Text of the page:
had utilized the time to cover the dome with defenders. An indescribable struggle followed, but the superior numbers of the Amazons overcame, and they penetrated into the nest, while the defenders poured by thousands out of the same holes, with their larvae and pupae in their jaws, and escaped to the nearest plants and bushes, running over the heaps of their assailants. These looked on the matter as hopeless, and began to retreat. But the rufibarbes, furious at their proceedings, pursued them, and endeavored to get away from them the few pupa? they had obtained, by trying to seize the Amazons' legs and to snatch away the pupae. The Amazon lets its jaws slip slowly along the captive pupa, as far as the head of its opponent, and pierces it, if it does not, as generally happens, draw back. But it often manages to seize the pupa at the instant at which the Amazon lets it go, and flees with it. This is managed the more easily when a comrade holds the robber by the legs, and compels it to loose its prey in order to guard itself against its assailant. The strength of the rufibarbes proved at last so great that the rear-guard of the retreating army was seriously pressed, and was obliged to give up its booty. A number of the Amazons also were overpowered and killed, but not without the rufibarbes also losing many people. Nevertheless, some individuals, as though desperate, rushed into the thickest hosts of the enemy, penetrated again into the nest, and carried off several pupæ by sheer audacity and skill. Ten minutes after the commencement of the retreat, all the Amazons had left the nest, and, being swifter than their opponents, they were only pursued for about half-way back. Their attack had failed on account of a short delay.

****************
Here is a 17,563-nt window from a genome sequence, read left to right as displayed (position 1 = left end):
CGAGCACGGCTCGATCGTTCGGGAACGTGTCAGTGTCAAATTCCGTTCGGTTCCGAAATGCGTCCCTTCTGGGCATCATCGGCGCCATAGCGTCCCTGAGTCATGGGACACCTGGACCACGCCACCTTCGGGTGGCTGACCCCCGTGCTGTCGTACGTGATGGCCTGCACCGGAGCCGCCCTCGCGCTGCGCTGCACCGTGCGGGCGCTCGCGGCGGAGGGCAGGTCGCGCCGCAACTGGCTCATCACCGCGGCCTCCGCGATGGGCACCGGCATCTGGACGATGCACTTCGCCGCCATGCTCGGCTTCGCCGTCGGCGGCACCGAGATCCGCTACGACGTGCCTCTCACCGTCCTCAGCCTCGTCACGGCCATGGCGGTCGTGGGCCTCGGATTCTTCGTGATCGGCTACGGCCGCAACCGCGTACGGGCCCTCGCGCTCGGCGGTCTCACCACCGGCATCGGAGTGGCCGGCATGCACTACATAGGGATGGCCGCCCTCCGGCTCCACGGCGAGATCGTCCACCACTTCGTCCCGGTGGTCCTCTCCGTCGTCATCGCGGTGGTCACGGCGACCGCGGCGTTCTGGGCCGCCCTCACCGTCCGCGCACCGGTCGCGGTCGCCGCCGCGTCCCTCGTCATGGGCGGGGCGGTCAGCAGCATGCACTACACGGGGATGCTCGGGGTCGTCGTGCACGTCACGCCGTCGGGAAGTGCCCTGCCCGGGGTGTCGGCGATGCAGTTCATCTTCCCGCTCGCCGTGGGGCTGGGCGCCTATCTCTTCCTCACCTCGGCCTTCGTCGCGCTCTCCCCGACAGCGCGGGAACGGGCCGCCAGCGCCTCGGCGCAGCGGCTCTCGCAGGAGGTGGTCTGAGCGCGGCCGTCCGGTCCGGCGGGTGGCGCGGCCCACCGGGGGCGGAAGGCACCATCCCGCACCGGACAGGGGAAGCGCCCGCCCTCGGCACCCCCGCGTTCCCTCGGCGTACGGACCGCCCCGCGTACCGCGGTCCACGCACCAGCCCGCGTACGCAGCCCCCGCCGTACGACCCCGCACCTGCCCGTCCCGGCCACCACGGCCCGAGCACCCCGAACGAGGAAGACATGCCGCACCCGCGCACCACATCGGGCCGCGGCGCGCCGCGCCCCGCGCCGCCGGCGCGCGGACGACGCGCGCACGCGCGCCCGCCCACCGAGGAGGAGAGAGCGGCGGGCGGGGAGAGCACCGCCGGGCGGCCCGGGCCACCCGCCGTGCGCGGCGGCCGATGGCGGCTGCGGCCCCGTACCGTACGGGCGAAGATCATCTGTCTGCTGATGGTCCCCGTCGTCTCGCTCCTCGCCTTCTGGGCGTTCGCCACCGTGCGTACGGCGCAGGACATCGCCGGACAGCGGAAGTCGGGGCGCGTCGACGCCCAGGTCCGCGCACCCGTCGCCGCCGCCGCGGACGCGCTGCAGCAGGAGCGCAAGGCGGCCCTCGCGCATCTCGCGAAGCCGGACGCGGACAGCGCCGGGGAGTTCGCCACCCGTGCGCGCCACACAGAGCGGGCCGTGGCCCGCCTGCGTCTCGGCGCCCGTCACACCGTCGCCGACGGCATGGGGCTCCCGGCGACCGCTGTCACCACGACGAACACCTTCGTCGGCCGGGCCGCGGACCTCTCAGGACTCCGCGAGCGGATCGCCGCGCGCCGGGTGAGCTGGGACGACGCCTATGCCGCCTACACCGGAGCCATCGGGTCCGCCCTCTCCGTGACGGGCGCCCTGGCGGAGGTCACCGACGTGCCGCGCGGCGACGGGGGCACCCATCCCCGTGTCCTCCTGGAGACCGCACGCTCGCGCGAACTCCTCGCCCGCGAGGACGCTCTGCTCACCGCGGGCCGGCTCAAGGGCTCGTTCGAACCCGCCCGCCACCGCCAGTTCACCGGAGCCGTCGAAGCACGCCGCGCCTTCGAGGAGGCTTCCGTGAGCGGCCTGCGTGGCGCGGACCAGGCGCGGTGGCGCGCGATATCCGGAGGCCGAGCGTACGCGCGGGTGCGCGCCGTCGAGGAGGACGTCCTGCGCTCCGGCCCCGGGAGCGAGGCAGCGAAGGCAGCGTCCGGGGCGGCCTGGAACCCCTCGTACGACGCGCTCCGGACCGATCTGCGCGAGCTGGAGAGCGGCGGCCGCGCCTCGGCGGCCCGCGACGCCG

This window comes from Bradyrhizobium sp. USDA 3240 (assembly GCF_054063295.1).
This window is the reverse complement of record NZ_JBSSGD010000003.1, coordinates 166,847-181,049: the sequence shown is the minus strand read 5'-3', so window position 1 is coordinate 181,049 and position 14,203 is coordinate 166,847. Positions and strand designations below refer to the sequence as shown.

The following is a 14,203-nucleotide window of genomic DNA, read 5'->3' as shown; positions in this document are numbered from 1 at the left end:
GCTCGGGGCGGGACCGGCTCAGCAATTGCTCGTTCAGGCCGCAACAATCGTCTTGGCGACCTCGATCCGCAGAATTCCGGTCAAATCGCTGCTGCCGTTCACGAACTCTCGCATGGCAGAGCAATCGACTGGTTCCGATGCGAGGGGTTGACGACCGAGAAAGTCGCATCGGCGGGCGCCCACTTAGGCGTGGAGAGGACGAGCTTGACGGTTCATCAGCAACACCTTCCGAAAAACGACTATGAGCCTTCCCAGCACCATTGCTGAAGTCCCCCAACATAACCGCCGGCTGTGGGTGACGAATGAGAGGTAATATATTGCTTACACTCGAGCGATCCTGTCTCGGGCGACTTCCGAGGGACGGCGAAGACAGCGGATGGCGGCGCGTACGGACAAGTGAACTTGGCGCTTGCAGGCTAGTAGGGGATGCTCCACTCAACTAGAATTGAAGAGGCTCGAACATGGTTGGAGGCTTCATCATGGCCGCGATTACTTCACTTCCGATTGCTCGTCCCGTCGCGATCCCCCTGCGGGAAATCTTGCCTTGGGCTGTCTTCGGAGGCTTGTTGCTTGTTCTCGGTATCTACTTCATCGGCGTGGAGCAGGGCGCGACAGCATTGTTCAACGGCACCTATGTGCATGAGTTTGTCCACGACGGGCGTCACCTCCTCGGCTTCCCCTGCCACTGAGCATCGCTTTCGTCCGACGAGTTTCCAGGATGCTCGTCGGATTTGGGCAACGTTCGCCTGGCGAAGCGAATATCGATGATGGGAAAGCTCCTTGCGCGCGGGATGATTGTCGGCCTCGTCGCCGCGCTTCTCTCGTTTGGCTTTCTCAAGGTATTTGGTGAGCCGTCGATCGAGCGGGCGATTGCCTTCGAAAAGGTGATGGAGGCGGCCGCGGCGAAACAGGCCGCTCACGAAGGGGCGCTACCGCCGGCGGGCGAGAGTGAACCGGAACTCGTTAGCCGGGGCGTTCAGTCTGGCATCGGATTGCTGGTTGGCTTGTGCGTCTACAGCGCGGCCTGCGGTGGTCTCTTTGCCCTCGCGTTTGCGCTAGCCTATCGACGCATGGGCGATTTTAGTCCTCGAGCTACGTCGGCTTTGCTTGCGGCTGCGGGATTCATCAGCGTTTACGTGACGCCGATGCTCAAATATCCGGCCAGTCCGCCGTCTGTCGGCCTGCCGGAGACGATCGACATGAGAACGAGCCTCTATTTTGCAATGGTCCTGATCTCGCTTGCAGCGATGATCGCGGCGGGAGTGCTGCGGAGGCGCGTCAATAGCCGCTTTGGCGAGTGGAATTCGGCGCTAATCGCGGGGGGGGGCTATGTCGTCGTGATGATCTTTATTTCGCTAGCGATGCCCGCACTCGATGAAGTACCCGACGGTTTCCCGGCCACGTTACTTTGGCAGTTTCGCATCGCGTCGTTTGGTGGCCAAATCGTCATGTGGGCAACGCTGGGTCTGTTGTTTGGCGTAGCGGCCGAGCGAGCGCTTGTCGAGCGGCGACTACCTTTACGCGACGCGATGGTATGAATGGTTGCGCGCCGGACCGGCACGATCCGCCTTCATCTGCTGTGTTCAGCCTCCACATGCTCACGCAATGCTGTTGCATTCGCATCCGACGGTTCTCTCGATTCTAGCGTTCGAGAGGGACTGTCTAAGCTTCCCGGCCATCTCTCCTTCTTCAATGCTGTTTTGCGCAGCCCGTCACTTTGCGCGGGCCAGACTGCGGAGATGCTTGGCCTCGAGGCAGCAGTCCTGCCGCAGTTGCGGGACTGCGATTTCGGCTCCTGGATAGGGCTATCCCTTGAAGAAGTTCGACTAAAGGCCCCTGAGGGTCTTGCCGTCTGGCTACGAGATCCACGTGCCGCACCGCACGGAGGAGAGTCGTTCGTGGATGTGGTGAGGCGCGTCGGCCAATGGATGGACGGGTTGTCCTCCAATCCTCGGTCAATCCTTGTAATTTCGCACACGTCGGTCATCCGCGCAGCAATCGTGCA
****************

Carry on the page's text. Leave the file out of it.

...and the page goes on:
It seems to be a pretty general habit among many species of ants to dispose of the dead bodies of their comrades very carefully. The following especially notable account is given by an Australian observer:
"I saw a large number of ants surrounding the dead ones, and determined to watch their proceedings closely. I followed four or five that started off from the rest toward a hillock a short distance off, in which was an ants' nest. This they entered, and in about five minutes they reappeared, followed by others. All fell into rank, walking regularly and slowly two by two, until they arrived at the spot where lay the dead bodies of the soldier-ants. In a few minutes two of the ants advanced and took up the dead body of one of their comrades; then two others, and so on, until all were ready to march. First walked two ants bearing a body, then two without a burden; then two others with another dead ant, and so on, until the line was extended to about forty pairs, and the procession now moved slowly onward, followed by an irregular body of about two hundred ants. Occasionally the two laden ants stopped, and, laying down the dead ant, it was taken up by the two walking unburdened behind them, and thus, by occasionally relieving each other, they arrived at a sandy spot near the sea. The body of ants now commenced digging with their jaws a number of holes